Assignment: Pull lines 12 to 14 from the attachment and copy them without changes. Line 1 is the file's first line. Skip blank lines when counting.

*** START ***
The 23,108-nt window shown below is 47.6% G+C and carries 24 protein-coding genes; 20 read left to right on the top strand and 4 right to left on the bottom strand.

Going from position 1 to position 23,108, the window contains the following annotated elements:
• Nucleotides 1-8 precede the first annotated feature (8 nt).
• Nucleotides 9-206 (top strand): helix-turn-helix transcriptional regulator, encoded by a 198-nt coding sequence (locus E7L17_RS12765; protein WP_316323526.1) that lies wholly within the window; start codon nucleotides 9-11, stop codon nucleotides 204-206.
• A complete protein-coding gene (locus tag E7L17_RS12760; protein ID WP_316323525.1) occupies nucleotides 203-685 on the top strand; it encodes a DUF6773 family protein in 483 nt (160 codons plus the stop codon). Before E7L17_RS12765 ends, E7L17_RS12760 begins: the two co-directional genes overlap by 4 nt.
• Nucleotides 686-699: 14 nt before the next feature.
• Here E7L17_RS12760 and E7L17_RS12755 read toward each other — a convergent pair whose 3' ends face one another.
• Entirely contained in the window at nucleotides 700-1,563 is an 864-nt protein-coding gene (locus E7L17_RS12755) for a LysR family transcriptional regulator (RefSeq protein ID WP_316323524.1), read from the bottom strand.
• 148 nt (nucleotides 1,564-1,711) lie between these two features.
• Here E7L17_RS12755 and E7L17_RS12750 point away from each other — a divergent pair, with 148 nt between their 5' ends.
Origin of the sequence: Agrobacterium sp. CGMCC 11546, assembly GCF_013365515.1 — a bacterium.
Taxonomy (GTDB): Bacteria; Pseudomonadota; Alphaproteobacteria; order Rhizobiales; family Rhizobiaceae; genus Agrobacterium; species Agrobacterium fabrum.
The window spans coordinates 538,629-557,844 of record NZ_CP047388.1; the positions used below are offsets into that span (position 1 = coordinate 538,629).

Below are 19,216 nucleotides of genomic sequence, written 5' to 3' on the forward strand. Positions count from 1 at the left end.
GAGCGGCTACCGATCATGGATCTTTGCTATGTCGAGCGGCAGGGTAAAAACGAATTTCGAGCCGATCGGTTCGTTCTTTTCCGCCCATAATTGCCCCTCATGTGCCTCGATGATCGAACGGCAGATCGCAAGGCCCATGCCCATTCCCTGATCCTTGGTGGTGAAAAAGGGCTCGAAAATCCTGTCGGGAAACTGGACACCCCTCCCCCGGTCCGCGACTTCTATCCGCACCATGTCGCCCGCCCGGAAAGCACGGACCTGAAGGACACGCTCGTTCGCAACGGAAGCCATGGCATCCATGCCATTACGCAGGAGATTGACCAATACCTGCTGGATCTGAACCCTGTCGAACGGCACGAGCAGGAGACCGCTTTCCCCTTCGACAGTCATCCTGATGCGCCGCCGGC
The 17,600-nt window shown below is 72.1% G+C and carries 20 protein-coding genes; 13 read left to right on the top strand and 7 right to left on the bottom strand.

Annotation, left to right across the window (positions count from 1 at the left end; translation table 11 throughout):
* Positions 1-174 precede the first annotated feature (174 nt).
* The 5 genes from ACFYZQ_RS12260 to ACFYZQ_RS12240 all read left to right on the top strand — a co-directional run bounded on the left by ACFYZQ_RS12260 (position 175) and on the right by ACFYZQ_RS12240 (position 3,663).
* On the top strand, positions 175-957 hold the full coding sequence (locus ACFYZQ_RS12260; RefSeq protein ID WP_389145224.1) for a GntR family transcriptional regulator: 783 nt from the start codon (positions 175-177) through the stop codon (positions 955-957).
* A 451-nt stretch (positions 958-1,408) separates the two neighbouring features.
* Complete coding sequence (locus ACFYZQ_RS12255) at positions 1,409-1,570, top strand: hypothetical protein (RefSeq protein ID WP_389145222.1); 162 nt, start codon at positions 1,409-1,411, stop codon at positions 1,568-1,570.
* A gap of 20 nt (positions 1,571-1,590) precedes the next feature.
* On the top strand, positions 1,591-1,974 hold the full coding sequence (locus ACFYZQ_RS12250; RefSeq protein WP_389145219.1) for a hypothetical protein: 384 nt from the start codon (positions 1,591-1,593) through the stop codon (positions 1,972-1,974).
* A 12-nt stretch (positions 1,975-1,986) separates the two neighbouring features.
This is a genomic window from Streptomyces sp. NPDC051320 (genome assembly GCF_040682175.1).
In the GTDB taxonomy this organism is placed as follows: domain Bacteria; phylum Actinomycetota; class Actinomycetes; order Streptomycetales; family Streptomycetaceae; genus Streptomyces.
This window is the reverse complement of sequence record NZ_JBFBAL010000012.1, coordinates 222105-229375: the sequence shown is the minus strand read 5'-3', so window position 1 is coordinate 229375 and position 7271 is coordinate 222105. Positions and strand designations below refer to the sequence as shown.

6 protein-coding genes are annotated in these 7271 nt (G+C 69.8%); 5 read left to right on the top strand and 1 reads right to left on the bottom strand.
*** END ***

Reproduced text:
Taxonomy (GTDB): Bacteria; Pseudomonadota; Alphaproteobacteria; order Rhizobiales; family Rhizobiaceae; genus Agrobacterium; species Agrobacterium fabrum.
The window spans coordinates 538,629-557,844 of record NZ_CP047388.1; the positions used below are offsets into that span (position 1 = coordinate 538,629).

Below are 19,216 nucleotides of genomic sequence, written 5' to 3' on the forward strand. Positions count from 1 at the left end.